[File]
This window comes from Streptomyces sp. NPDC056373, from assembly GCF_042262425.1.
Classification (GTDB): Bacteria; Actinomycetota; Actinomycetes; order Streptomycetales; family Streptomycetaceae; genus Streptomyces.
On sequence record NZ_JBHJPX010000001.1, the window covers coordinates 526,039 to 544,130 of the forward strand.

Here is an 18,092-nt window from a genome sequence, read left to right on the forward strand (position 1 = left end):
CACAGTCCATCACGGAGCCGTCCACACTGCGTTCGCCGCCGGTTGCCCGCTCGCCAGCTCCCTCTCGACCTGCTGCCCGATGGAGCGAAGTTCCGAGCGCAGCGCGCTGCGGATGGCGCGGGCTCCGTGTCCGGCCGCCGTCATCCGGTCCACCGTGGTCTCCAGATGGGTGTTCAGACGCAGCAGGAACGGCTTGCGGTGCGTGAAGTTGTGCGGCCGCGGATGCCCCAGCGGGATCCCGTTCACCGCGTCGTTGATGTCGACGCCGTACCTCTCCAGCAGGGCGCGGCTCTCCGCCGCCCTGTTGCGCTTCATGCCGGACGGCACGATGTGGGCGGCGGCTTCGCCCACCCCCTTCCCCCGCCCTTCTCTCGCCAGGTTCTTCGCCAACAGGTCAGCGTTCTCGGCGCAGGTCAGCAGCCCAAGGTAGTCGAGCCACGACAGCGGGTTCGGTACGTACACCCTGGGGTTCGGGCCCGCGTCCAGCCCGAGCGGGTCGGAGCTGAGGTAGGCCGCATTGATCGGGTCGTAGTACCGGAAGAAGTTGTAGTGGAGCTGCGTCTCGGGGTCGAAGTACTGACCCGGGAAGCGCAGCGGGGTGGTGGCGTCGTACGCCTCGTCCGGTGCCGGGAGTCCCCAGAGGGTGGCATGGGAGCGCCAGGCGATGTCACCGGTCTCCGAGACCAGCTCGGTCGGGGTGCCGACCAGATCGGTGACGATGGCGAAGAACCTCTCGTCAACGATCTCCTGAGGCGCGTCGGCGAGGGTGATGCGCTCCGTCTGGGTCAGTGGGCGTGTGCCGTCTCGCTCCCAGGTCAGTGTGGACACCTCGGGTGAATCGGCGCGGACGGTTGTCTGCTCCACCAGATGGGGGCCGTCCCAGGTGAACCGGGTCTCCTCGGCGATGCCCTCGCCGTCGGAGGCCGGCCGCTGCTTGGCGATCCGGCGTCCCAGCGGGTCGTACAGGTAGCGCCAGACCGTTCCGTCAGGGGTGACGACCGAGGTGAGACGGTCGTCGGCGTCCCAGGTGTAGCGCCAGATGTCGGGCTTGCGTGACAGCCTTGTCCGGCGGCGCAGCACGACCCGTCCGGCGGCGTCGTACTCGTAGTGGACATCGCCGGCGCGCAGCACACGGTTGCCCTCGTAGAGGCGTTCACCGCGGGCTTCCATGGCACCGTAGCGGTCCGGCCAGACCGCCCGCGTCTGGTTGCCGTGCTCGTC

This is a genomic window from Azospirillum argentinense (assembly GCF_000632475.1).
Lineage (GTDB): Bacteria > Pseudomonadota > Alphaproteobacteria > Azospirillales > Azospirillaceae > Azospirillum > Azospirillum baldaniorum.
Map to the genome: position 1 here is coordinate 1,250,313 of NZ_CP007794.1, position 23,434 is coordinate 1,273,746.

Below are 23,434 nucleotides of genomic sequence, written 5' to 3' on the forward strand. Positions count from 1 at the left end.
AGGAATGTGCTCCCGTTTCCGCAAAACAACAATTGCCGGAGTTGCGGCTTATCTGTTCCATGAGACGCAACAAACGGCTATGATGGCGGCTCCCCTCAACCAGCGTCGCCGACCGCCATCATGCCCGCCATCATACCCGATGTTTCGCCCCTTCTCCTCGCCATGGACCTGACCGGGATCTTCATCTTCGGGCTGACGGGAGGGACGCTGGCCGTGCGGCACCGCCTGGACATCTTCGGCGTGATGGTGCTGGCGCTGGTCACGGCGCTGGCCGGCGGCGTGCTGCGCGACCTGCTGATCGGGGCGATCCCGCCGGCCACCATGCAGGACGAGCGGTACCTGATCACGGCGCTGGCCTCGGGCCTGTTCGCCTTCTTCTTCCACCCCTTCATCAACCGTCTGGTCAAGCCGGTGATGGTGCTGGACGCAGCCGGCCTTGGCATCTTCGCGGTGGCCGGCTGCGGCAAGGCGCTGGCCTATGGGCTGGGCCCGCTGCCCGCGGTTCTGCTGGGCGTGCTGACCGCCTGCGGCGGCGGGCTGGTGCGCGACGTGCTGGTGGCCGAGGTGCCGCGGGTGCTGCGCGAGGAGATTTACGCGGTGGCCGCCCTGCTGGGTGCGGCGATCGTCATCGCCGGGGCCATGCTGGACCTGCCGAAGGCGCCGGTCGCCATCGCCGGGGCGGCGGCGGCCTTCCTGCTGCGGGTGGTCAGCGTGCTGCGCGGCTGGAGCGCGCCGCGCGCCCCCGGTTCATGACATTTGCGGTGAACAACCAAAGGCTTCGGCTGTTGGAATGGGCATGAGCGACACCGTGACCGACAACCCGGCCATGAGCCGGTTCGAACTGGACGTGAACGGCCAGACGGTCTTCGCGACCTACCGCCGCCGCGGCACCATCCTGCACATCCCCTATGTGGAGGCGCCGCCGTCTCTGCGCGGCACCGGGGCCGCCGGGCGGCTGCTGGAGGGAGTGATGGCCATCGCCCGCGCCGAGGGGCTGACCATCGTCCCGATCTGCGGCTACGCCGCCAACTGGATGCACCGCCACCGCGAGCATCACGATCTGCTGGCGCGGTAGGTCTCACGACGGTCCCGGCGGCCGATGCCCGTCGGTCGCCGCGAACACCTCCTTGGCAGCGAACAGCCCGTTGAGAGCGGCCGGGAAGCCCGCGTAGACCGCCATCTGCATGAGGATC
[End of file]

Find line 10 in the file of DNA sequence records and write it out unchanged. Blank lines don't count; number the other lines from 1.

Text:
AGGAATGTGCTCCCGTTTCCGCAAAACAACAATTGCCGGAGTTGCGGCTTATCTGTTCCATGAGACGCAACAAACGGCTATGATGGCGGCTCCCCTCAACCAGCGTCGCCGACCGCCATCATGCCCGCCATCATACCCGATGTTTCGCCCCTTCTCCTCGCCATGGACCTGACCGGGATCTTCATCTTCGGGCTGACGGGAGGGACGCTGGCCGTGCGGCACCGCCTGGACATCTTCGGCGTGATGGTGCTGGCGCTGGTCACGGCGCTGGCCGGCGGCGTGCTGCGCGACCTGCTGATCGGGGCGATCCCGCCGGCCACCATGCAGGACGAGCGGTACCTGATCACGGCGCTGGCCTCGGGCCTGTTCGCCTTCTTCTTCCACCCCTTCATCAACCGTCTGGTCAAGCCGGTGATGGTGCTGGACGCAGCCGGCCTTGGCATCTTCGCGGTGGCCGGCTGCGGCAAGGCGCTGGCCTATGGGCTGGGCCCGCTGCCCGCGGTTCTGCTGGGCGTGCTGACCGCCTGCGGCGGCGGGCTGGTGCGCGACGTGCTGGTGGCCGAGGTGCCGCGGGTGCTGCGCGAGGAGATTTACGCGGTGGCCGCCCTGCTGGGTGCGGCGATCGTCATCGCCGGGGCCATGCTGGACCTGCCGAAGGCGCCGGTCGCCATCGCCGGGGCGGCGGCGGCCTTCCTGCTGCGGGTGGTCAGCGTGCTGCGCGGCTGGAGCGCGCCGCGCGCCCCCGGTTCATGACATTTGCGGTGAACAACCAAAGGCTTCGGCTGTTGGAATGGGCATGAGCGACACCGTGACCGACAACCCGGCCATGAGCCGGTTCGAACTGGACGTGAACGGCCAGACGGTCTTCGCGACCTACCGCCGCCGCGGCACCATCCTGCACATCCCCTATGTGGAGGCGCCGCCGTCTCTGCGCGGCACCGGGGCCGCCGGGCGGCTGCTGGAGGGAGTGATGGCCATCGCCCGCGCCGAGGGGCTGACCATCGTCCCGATCTGCGGCTACGCCGCCAACTGGATGCACCGCCACCGCGAGCATCACGATCTGCTGGCGCGGTAGGTCTCACGACGGTCCCGGCGGCCGATGCCCGTCGGTCGCCGCGAACACCTCCTTGGCAGCGAACAGCCCGTTGAGAGCGGCCGGGAAGCCCGCGTAGACCGCCATCTGCATGAGGATC